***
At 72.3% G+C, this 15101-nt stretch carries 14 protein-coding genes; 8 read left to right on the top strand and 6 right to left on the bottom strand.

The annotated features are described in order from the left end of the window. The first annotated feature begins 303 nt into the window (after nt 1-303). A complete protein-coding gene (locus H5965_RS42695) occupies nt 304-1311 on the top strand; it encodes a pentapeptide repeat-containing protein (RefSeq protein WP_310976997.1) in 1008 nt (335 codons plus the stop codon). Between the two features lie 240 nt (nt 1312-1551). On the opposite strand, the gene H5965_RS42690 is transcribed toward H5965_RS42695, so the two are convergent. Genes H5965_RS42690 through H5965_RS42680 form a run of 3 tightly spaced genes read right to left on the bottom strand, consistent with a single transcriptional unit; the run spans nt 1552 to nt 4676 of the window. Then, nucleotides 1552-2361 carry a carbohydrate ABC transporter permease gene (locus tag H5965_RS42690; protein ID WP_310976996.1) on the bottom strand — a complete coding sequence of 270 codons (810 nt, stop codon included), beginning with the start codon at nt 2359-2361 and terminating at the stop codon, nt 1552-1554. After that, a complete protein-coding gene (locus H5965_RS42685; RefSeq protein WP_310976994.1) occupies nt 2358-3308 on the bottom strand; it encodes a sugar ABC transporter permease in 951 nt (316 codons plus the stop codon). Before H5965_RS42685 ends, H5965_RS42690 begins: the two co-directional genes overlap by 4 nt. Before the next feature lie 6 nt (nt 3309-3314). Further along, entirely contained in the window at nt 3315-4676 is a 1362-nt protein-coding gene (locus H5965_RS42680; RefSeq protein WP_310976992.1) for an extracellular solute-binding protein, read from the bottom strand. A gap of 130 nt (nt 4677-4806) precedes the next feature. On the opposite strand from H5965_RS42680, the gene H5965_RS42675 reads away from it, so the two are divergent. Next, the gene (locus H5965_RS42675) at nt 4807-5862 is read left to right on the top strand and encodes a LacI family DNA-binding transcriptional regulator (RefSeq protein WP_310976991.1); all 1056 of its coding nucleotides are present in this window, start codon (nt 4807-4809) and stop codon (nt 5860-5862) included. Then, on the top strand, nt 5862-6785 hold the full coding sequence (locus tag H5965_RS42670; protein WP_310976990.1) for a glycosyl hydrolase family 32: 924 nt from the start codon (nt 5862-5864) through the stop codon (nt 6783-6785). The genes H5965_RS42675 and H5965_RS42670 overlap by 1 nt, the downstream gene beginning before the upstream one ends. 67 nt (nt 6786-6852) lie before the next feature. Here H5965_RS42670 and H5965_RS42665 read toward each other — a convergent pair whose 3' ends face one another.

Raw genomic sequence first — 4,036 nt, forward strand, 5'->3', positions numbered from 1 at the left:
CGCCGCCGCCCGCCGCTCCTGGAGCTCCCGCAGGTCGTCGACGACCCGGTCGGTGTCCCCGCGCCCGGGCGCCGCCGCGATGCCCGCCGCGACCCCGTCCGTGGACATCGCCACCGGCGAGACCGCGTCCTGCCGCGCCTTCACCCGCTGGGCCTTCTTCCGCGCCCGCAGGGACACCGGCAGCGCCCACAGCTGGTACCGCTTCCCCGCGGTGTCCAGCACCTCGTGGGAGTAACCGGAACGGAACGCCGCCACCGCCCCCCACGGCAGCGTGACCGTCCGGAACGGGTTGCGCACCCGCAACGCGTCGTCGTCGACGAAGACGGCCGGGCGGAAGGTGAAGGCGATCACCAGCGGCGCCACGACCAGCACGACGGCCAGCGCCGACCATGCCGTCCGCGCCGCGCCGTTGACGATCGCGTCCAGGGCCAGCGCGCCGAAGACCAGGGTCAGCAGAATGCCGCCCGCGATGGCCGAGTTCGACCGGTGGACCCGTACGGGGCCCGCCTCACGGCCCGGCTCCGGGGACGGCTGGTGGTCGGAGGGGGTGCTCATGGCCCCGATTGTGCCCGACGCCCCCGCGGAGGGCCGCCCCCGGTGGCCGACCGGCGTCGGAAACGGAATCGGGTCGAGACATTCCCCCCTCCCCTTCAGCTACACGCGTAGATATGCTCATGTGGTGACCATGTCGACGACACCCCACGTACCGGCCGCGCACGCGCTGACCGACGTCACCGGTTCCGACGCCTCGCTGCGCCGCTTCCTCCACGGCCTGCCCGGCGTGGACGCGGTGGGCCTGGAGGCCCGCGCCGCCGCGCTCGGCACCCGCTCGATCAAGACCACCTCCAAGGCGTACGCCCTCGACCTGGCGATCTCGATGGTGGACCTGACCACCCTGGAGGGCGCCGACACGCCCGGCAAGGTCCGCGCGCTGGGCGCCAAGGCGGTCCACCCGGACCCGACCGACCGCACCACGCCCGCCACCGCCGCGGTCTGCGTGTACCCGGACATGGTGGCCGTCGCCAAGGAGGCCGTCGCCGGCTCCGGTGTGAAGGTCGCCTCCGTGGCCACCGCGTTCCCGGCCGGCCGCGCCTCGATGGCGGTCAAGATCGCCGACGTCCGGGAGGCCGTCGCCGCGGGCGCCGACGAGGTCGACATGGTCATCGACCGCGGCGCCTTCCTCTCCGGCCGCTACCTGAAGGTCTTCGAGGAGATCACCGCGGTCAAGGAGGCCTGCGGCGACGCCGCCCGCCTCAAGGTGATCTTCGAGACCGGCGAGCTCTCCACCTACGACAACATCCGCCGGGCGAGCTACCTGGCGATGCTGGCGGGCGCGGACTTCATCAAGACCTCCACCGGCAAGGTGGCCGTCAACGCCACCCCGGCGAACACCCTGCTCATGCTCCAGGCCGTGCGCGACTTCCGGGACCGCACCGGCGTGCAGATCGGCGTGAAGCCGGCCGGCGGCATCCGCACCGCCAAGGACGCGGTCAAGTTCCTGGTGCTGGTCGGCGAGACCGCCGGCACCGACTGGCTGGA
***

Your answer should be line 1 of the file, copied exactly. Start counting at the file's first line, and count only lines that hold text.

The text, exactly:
At 72.3% G+C, this 15101-nt stretch carries 14 protein-coding genes; 8 read left to right on the top strand and 6 right to left on the bottom strand.